Posted by: Lisa Hill | November 12, 2020

The Moon is Down, by John Steinbeck

 


Today is Remembrance Day and so it seems apt that I share the story of this battered little book which belonged to my father.  It was published in 1942 under strict wartime conditions by the British Publishers Guild, who were co-operating in the publication of a comprehensive list of important books of universal appeal, published in paper covers at a very low price.  Today, three-quarters of a century later, the covers have parted company with the pages, but the heavy duty staples which took the place of proper binding are still holding the pages together.   My father was seventeen in 1942, and was a fire watcher and air-raid warden in London before joining the RAF later in the war when he was older.  It humbles me to think of him holding this book in his hands and recognising, as I soon did, that its message is one of hope.

My father was no fool: even at seventeen he would have recognised the book as propaganda just as I do.  But I like to think that he believed in its fundamental truth, encapsulated in these words at the end of the book:

The people don’t like to be conquered, sir, and so they will not be.  Free men cannot start a war, but once it is started, they can fight on in defeat.  Herd men, followers of a leader, cannot do that, and so it is always the herd men who win battles and the free men who win wars. (p.90)

The story takes place in an unnamed town invaded by an unnamed occupier at war with England and Russia, further identified as Germany by references to punctuality, officious behaviour, crisp uniforms, blind obedience to orders and a reverie of the Valkyries galloping through to the clouds to the accompaniment of Wagnerian thunder.  I assumed that the setting was modelled on the occupation of the Channel Islands, Jersey and Guernsey but no, Wikipedia tells me that the scenario resembles the occupation of Norway by the Germans during World War II.  (If I had seen the snowy landscapes on the Viking Press first USA edition cover, I would have known better, but it hardly signifies.)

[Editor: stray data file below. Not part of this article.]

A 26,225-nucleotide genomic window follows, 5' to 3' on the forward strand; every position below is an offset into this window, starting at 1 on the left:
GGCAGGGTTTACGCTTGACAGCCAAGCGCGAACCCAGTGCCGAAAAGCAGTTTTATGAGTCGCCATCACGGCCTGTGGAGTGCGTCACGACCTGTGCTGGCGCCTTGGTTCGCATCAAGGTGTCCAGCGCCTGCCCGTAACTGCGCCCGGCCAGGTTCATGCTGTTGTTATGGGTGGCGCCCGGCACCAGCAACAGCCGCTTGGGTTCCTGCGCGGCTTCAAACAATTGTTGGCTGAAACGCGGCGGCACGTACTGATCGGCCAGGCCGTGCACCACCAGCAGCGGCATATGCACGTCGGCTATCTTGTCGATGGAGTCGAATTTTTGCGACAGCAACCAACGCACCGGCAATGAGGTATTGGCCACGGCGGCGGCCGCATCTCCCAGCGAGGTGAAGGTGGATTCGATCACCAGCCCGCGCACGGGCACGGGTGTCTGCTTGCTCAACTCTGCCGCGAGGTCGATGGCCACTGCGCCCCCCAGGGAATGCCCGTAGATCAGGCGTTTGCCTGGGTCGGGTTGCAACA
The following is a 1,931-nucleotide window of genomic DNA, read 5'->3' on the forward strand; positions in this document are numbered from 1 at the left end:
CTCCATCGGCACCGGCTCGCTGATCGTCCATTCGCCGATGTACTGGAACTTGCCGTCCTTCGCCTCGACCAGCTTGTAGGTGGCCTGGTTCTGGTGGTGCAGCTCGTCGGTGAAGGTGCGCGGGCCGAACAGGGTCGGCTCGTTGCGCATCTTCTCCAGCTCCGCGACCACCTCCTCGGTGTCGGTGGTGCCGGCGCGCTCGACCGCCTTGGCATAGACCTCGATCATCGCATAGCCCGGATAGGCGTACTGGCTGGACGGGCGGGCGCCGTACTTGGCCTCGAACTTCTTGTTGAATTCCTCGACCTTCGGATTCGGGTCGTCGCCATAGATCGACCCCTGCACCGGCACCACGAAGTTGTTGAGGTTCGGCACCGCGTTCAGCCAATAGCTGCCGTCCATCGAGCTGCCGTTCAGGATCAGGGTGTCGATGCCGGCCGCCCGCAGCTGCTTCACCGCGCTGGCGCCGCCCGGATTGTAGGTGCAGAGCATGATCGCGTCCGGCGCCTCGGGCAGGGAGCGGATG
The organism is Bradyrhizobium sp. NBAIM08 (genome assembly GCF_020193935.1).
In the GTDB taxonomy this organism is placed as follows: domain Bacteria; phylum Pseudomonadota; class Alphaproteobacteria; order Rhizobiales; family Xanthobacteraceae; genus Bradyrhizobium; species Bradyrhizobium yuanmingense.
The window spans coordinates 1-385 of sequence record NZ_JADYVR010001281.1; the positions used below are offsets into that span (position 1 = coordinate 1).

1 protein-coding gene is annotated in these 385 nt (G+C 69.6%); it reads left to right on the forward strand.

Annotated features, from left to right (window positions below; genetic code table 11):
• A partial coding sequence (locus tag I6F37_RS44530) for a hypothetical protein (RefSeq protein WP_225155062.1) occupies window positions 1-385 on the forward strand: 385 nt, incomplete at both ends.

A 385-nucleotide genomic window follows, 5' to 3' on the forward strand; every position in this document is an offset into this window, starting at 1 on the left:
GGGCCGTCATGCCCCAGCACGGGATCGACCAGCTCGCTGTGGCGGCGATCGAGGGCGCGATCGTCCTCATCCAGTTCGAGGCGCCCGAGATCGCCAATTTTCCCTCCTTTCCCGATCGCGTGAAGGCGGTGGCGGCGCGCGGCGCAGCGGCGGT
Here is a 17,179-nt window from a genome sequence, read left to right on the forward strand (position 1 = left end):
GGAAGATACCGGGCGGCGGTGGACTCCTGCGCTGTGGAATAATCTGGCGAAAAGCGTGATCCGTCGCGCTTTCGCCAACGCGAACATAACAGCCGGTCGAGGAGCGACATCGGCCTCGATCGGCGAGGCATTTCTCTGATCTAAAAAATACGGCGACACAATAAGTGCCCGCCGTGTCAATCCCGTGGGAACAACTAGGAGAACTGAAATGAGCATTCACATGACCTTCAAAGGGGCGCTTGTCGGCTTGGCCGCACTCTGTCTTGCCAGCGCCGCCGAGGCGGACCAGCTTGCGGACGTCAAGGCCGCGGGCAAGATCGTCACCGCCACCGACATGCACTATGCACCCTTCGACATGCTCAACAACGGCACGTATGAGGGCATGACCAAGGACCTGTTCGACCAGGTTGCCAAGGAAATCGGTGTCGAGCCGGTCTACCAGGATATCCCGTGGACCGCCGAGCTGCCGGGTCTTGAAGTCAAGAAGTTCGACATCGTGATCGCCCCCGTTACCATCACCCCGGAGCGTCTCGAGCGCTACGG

Steinbeck shows the heroic resistance of the townspeople, led by their unassuming Mayor Orden.  The occupiers arrive, assuming that their military might confers the power they need to have their orders followed.  They regard the defeated people as orderly, and they believe that they will cooperate in an orderly way and dig up the coal that the enemy requires. But Orden demurs: he tells Colonel Lanser that while the people were orderly under their own government, which has been built for over 400 years, they may not be orderly under the invader’s government.  And when Orden is told that it is in the interests of the people to prevent them rebelling, and it is his responsibility to keep them safe, he demurs again.